Using the EVA9 is very much like using the EV8000, with menu organization and operation essentially the same. The main difference between the two products is that the EVA9's beefier processor, memory and internal hard drive make for a much more trouble-free viewing experience. Basically, if your network isn't fast enough to provide the bits in real time, the EVA9 will pre-load enough of the file before play starts so that playback will be smooth and trouble-free.
Moving from screen to screen and around the admin menus was fairly quick. But I found that if I tried to move too swiftly from menu to menu while an HD video was playing, or when playing a slideshow and selecting music, I could get the EVA9 to temporarily lock up. In all my experiments, however, I wasn't able to completely crash it or lock it up so that I had to reboot it.
I tried HD video playback using 720p and 1080p H.264 files with both Ethernet and 2.4 GHz draft 802.11n wireless connections. Both connections were able to provide trouble-free viewing thanks to the hard-drive buffering. The main difference from using the slower Wi-Fi connection was a longer delay before file play started due to the longer time it took to fill the buffer. Using "trick" modes (FF, REV) with a wireless connection also tended to pop up the Insufficient bandwidth / buffering message. But once the buffer refilled, play restarted without a problem.
The buffering seems to be intelligent and appears to take network bandwidth into account in determining the size of the buffer. If the EVA9 does make a mistake in calculating the buffer size (or network bandwidth noticably drops after play starts), the worst that happens is that play pauses to refill the buffer. At no time did I see stuttering or breakup in any of the test videos.
One of the changes that makes the EVA9 more enjoyable to use is the new "universal" remote that comes with it (Figure 18). The new remote is more professional looking than the EVA8000's. It's much more like something that one would expect to come with a piece of consumer A/V equipment instead of something that was designed by networking engineers.
Figure 18: EVA9150 "Universal" Remote
The new remote fits comfortably in the hand and can be programmed to control your TV, VCR, DVD player, cable or satellite receivers, amplifier, tuner, etc. I'll have to take NETGEAR's word on this, since I didn't subject myself to the programming process, which is of the code-look-up-and-enter variety.
My main complaint about the remote is its separate Back button. I'm so used to using the left cursor button to move back a step in the menu tree on my DirecTV HD DVR and other AV gear, that I kept forgetting to use it. It would be really nice if NETGEAR changed this to allow use of both the left arrow and Back button to do the same thing when navigating menus trees.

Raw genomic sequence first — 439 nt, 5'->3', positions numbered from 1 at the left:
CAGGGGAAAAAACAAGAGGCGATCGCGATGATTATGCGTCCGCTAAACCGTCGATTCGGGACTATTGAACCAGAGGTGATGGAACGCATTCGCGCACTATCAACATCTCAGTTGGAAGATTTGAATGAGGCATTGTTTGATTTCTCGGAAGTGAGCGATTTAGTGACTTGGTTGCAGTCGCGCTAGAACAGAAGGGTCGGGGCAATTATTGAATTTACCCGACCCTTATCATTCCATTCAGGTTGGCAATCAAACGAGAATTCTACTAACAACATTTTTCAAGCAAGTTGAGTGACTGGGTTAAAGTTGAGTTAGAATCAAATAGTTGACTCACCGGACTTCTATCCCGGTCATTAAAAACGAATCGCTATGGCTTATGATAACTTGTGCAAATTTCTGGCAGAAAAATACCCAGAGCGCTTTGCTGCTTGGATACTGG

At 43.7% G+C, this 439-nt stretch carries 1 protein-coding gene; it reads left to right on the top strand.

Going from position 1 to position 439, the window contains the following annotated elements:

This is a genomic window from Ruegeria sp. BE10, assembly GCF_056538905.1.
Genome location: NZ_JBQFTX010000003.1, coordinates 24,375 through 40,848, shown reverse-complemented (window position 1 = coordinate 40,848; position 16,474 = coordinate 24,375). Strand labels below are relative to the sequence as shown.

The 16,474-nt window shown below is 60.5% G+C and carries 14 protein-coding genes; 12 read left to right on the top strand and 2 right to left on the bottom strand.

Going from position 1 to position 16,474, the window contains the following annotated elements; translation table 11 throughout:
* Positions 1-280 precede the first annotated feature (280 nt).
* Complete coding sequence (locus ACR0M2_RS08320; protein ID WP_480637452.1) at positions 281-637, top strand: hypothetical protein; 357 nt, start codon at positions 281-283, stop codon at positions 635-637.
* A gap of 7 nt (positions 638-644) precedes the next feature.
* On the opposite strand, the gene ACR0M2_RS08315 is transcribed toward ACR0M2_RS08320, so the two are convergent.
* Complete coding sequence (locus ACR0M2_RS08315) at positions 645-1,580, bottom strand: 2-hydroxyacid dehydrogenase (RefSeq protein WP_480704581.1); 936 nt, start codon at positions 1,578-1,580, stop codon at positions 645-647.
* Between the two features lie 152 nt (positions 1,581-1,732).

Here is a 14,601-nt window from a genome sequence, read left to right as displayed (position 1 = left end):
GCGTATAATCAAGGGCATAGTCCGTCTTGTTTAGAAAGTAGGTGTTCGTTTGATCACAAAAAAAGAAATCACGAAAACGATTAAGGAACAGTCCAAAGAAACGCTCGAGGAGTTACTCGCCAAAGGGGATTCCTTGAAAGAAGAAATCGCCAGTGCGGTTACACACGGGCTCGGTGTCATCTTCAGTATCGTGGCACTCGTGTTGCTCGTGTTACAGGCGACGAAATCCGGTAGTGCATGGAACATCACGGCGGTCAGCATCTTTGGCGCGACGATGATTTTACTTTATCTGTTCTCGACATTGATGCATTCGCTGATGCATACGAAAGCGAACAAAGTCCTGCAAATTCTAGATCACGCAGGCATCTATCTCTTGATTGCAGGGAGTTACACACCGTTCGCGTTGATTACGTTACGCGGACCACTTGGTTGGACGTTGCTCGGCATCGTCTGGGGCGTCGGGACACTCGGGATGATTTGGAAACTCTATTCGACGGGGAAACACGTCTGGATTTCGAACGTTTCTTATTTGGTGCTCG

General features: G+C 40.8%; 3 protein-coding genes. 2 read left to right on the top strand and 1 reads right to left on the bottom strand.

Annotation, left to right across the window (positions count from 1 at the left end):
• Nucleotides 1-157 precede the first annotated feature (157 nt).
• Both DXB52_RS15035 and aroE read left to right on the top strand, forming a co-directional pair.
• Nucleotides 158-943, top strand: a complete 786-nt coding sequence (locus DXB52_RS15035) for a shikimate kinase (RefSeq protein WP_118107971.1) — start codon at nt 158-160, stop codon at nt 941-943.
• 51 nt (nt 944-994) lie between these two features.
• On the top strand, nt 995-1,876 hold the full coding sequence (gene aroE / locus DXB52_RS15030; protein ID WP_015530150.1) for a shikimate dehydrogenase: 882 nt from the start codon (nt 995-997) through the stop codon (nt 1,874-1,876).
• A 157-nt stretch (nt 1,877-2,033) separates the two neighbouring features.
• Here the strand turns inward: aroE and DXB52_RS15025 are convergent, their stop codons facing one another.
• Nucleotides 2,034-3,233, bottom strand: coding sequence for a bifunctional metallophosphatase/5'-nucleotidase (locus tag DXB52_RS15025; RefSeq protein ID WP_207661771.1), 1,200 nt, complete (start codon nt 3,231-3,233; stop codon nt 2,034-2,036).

I like my A/V gear quiet and the EVA9 did a good job in that regard. Although the low hum of the hard drive could be heard from my viewing position about 10 feet away in a quiet room, I didn't hear any other noises, including the small internal fan. I did try out the Fan Override control, however, and found that it was pretty annoying at the 50% setting and a real screamer at 100%. But in normal operation, albeit, not for an extended period, I didn't hear the fan ramp up to cool down the box.
I measured the EVA9's power draw at 18 W when active and the same when in "standby". Thankfully, "off" seems to be really "off" with 0 W drawn in that state. I was surprised to find that the standby and power-off features were disabled by default, which is not very "green" of NETGEAR.
When you enable them, you can set the EVA9 to power completely off instead of go into standby when you hit the Power switch on the remote and set the times for the EVA9 to automatically go into standby when idle and when to completely shut off. You can't however, set an idle spindown time for the hard drive, although it does spin down if the EVA9 is idle long enough, reducing power draw to 14 W.
Another default that I wish were different is that the screensaver is disabled by default. It didn't seem to work at first when I enabled it. But when I left the room for awhile, upon my return I found the screensaver had activated. You are supposed to be able to select a photo used for the screensaver, but I couldn't get that feature to work.
The bottom line is pretty simple. The EVA9150 is a more powerful version of the EVA8000 that can provide trouble-free viewing of even 1080p content over virtually any speed network connection and costs only around $50 more. Although it's not perfect, the EVA8000 has been one of the more capable HD networked media players available and the EVA9150 is its worthy successor. If you have been considering an EVA8000, don't even go there. Instead head straight for the EVA9000.